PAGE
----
The Prosecutor submitted to evidence (thus making it available to the press) the names of all employees for this “service” over the past 8 years of business, but did not submitt any names of the customers.

    The judge asked the point other then to shame the employees, with no sadisfactory answer he held the “evidence” under advisment. I do not know if it was ever accepted.

  10. TinaH
    April 17, 2008 at 2:43 pm

    How’s the whole Swedish thing of making selling sex legal but buying it illegal working out?

    Also – the Asshole tag seems somehow insufficient. Is there a Double Secret Asshole tag? Triple?

  11. malignedtruth
    April 17, 2008 at 3:52 pm

    I am extraordinarily angry and dismayed that those ungentlemanly so-called men are of my gender, and country!

    But, I do think that the quest for power does warp all values, and those men who did not step forward to at least stand tall, and the prosecutors, all can be lumped in one pathetic category of dastardly scoundrels!

    May the men suffer ten times worse fates than the ladies who are embroiled in this victimless “crime”! After all, the customers created real crimes for which real laws exist!

  12. JPlum
    April 17, 2008 at 4:04 pm

    What do they need to know aside from “Were you employed by [the DC Madam] to perform sex acts for money? Did you perfomr sex acts for money” Maybe some details about how the business worked-how they got calls etc. But the rest is just irrelevant. Completely, totally, utterly, irrelevant.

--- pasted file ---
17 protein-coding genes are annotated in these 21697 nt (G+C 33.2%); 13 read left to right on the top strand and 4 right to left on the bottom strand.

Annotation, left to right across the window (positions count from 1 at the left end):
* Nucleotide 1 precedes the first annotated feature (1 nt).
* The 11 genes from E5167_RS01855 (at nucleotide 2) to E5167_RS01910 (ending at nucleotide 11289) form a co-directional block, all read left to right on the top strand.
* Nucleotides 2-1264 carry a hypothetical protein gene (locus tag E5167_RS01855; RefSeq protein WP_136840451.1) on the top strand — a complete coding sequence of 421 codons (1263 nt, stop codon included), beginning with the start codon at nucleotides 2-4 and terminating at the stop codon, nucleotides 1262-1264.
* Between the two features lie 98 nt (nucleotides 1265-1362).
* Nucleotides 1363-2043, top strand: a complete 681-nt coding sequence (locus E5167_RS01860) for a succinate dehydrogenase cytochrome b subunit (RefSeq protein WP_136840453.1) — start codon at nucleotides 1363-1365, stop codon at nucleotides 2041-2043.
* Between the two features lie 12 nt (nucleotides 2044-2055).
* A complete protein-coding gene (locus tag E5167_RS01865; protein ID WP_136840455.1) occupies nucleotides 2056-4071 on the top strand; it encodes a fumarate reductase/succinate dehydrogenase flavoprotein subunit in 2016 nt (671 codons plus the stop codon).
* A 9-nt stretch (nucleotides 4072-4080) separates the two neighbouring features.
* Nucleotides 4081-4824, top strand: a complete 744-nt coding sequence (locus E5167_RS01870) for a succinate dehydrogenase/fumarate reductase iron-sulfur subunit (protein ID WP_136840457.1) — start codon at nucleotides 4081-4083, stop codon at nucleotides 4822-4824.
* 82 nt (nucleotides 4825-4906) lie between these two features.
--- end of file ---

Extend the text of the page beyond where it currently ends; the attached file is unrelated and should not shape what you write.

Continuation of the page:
13. Jen
    April 17, 2008 at 4:35 pm

    Another instance of slut-shaming. Those poor men, paying for prostitutes that just can’t keep their mouths shut.

    Ask yourself: if a man in the military was caught buying sex would he be let go? If a woman in the military was caught selling sex would she be let go?

    The answer is quite clear. There is a sick double standard at play here, where men, particularly powerful ones, deserve all the adultery, privacy, and sex they want. Women, however, are not allowed to sell sex, they are not allowed to talk about sex, and they are certainly not allowed to keep their poise and reputation if they, godforbid, stray outside the Madonna/Whore dichotomy and expect to have sex and keep their dignity.

    What’s perhaps the most sick about this case is that statistically, a John is much more likely to be engaging in illegal or abusive behavior (reference the “difficult customer” that tried to take off the condom) than a sex worker. A John is cheating on his wife. A John is buying a woman as an object that he can use and discard.

    A prostitute is guilty of nothing but using all of her natural abilities to supplement her income. Women, however, are whores. Their sex lives are of upmost importance to society as a whole, because society as a whole commodifies women in a sexual context. Women are objects of sexuality or chastity, they are not people deserving of respect and privacy.

  14. james